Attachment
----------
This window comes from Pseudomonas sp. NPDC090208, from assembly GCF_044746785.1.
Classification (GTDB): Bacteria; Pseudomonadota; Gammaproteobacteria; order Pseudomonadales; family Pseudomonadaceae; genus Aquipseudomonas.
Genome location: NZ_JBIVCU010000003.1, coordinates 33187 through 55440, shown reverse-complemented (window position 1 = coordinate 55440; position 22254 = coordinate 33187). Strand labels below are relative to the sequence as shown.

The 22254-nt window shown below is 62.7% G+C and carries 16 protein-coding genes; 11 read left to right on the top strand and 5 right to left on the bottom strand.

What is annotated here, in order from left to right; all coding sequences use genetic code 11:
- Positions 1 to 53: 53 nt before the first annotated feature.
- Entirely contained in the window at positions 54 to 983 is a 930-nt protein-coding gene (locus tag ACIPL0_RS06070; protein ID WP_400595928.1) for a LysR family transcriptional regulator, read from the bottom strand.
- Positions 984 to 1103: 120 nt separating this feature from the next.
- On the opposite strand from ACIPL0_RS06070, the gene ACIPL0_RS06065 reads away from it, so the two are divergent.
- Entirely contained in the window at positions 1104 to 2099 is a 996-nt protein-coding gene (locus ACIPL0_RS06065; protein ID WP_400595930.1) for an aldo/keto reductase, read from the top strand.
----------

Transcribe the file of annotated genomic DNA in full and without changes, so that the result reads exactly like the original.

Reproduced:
This window comes from Pseudomonas sp. NPDC090208, from assembly GCF_044746785.1.
Classification (GTDB): Bacteria; Pseudomonadota; Gammaproteobacteria; order Pseudomonadales; family Pseudomonadaceae; genus Aquipseudomonas.
Genome location: NZ_JBIVCU010000003.1, coordinates 33187 through 55440, shown reverse-complemented (window position 1 = coordinate 55440; position 22254 = coordinate 33187). Strand labels below are relative to the sequence as shown.

The 22254-nt window shown below is 62.7% G+C and carries 16 protein-coding genes; 11 read left to right on the top strand and 5 right to left on the bottom strand.

What is annotated here, in order from left to right; all coding sequences use genetic code 11:
- Positions 1 to 53: 53 nt before the first annotated feature.
- Entirely contained in the window at positions 54 to 983 is a 930-nt protein-coding gene (locus tag ACIPL0_RS06070; protein ID WP_400595928.1) for a LysR family transcriptional regulator, read from the bottom strand.
- Positions 984 to 1103: 120 nt separating this feature from the next.
- On the opposite strand from ACIPL0_RS06070, the gene ACIPL0_RS06065 reads away from it, so the two are divergent.
- Entirely contained in the window at positions 1104 to 2099 is a 996-nt protein-coding gene (locus ACIPL0_RS06065; protein ID WP_400595930.1) for an aldo/keto reductase, read from the top strand.